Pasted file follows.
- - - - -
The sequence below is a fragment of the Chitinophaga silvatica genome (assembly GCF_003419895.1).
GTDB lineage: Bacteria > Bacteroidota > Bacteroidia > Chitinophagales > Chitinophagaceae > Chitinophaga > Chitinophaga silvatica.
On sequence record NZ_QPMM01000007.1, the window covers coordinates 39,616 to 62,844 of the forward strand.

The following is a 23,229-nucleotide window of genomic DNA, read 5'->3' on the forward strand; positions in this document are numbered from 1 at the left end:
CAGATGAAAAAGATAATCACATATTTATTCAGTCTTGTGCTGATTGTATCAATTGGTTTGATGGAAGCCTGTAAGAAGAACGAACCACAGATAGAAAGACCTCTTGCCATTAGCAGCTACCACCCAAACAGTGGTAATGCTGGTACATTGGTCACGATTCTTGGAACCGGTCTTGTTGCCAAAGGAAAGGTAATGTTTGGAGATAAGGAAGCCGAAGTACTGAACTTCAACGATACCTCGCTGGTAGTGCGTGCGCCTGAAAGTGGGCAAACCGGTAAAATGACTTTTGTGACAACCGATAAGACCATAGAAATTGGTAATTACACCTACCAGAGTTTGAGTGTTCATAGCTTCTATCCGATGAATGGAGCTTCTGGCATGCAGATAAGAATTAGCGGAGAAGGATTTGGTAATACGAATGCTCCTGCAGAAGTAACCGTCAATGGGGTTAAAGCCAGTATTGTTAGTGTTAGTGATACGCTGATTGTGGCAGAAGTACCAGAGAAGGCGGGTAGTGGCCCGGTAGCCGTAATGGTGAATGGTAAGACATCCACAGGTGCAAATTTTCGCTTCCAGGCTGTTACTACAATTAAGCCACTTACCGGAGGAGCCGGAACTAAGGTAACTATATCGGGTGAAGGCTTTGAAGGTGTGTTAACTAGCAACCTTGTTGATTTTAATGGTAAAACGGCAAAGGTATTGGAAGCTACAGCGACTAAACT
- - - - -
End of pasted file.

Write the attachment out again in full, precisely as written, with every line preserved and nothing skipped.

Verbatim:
The sequence below is a fragment of the Chitinophaga silvatica genome (assembly GCF_003419895.1).
GTDB lineage: Bacteria > Bacteroidota > Bacteroidia > Chitinophagales > Chitinophagaceae > Chitinophaga > Chitinophaga silvatica.
On sequence record NZ_QPMM01000007.1, the window covers coordinates 39,616 to 62,844 of the forward strand.

The following is a 23,229-nucleotide window of genomic DNA, read 5'->3' on the forward strand; positions in this document are numbered from 1 at the left end:
CAGATGAAAAAGATAATCACATATTTATTCAGTCTTGTGCTGATTGTATCAATTGGTTTGATGGAAGCCTGTAAGAAGAACGAACCACAGATAGAAAGACCTCTTGCCATTAGCAGCTACCACCCAAACAGTGGTAATGCTGGTACATTGGTCACGATTCTTGGAACCGGTCTTGTTGCCAAAGGAAAGGTAATGTTTGGAGATAAGGAAGCCGAAGTACTGAACTTCAACGATACCTCGCTGGTAGTGCGTGCGCCTGAAAGTGGGCAAACCGGTAAAATGACTTTTGTGACAACCGATAAGACCATAGAAATTGGTAATTACACCTACCAGAGTTTGAGTGTTCATAGCTTCTATCCGATGAATGGAGCTTCTGGCATGCAGATAAGAATTAGCGGAGAAGGATTTGGTAATACGAATGCTCCTGCAGAAGTAACCGTCAATGGGGTTAAAGCCAGTATTGTTAGTGTTAGTGATACGCTGATTGTGGCAGAAGTACCAGAGAAGGCGGGTAGTGGCCCGGTAGCCGTAATGGTGAATGGTAAGACATCCACAGGTGCAAATTTTCGCTTCCAGGCTGTTACTACAATTAAGCCACTTACCGGAGGAGCCGGAACTAAGGTAACTATATCGGGTGAAGGCTTTGAAGGTGTGTTAACTAGCAACCTTGTTGATTTTAATGGTAAAACGGCAAAGGTATTGGAAGCTACAGCGACTAAACT